maybe reading all streams while honoring the discard flag), that would be a
very good starting point.

> As soon as the quality level is chosen, I suppose the decoder has to be
> configured in a suitable way, using the CodecPrivateData information
> provided.
> The client then will start requesting fragments following the URL pattern
> given in the Manifest.
> To request the first fragment for the first quality level, it would follow
> the <baseUrl>/QualityLevel(0)/Fragments(video=0).
> To request the forth fragment for the second quality level, it would follow
> the <baseUrl>/QualityLevel(1)/Fragments(video=60060000).
> It is still possible to request just the audio following the same idea. For
> instance: <baseUrl>/QualityLevels(0)/Fragments(audio=20201360).
> Each fragment received is arranged in PIFF wire format. In other words:
> Contains exactly one moof box and exactly one mdat box and nothing
> more (check MP4 specs for more info).
> Of course there are internal boxes to those if applicable. It may contain
> custom uuid boxes designed to allow DRM protection. Lets not consider them
> here.
> I'm not sure which information I can get from the moof boxes, but I assume
> it would be relevant for the demuxer only, since the codec would only work
> on the mdat contained opaque data. Correct me if I'm wrong, please.
> The client would apply some heuristics while requesting fragments and
> sometime it may decide to switch to another quality level. I suppose it
> would have to reconfigure the decoder and repeat it over and over until the
> end of that.
> I'm not sure how a decoder works, but I believe there is a way to configure
> that in order to receive future "injected" data.
> If you get all the way here, I really thank you!
> I wonder how to fit all this into the ffmpeg structure.

I will elaborate slightly on top of what Michael wrote.

The "standard" scheme for ffmpeg has three completely separate layers:

	protocol -> demuxer -> codecs

The protocol takes a string (an URL of some kind) and outputs a stream of
bytes. The most basic protocol is the file protocol, which takes a file name
and just reads that file. Protocols can be nested (for example mmsh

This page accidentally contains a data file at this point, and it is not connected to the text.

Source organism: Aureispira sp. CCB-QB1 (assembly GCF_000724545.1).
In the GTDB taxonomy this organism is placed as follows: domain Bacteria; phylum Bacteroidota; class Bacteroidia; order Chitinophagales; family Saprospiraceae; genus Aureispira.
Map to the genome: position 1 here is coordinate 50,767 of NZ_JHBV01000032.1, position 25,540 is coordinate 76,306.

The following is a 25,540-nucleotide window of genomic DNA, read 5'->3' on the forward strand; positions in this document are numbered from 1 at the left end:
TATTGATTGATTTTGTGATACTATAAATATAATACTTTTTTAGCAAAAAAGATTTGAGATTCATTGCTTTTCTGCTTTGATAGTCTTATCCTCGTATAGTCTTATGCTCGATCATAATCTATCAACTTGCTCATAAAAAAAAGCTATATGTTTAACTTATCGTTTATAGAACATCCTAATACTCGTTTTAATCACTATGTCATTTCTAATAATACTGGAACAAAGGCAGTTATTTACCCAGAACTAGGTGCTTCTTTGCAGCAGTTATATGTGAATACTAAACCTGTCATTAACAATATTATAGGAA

internally uses http which internally uses TCP), but that is an
implementation detail that is not seen in the API (yet; there are plans to
do something for complex multistreams protocols).

The demuxer reads a stream of bytes and then first populates a global data
structure, including one or several streams. Then it outputs a series of
packets. Packets are a sequence of bytes attached to a few simple
informations: size, timestamp, stream of attachment.

The codecs decode the packets. There is normally one codec per stream,
except if that stream is ignored. The codec initialize itself with the data
in the stream data structure, then accepts packets and possibly outputs
video frames, audio PCM data or anything else (subtitles).

AFAIK, in ffmpeg, the separation between demuxers and codecs has no real
exception. Which means that you should be able to ignore completely the
problem of codecs.

On the other hand protocols and demuxer sometimes need to work hand in hand.

In your particular case, the problem may be as simple as getting your
protocol handler to resynthetize proper ISOM headers and concatenate the
data to obtain a valid non-seekable ISOM stream.

At a later time, the ISOM demuxer could be adapted to be able to use the
seek-by-timestamp (read_seek) method that protocols can provide.

But that is just random thoughts, and I do not know enough of the ISOM
particulars to know if that is workable.

> I'm not that familiar with RTP but from what I've ready in the past few
> minutes it sounds similar.

From what you described, RTP and SDP files are too simple to be of any use
by comparison.

> Yes. I've seen something about it. It looks suitable for the case.
> It may be my starting point for studying.

I believe that you can use the HTTP protocol handler directly as a backend,
like mmsh does.

Good luck.


  Nicolas George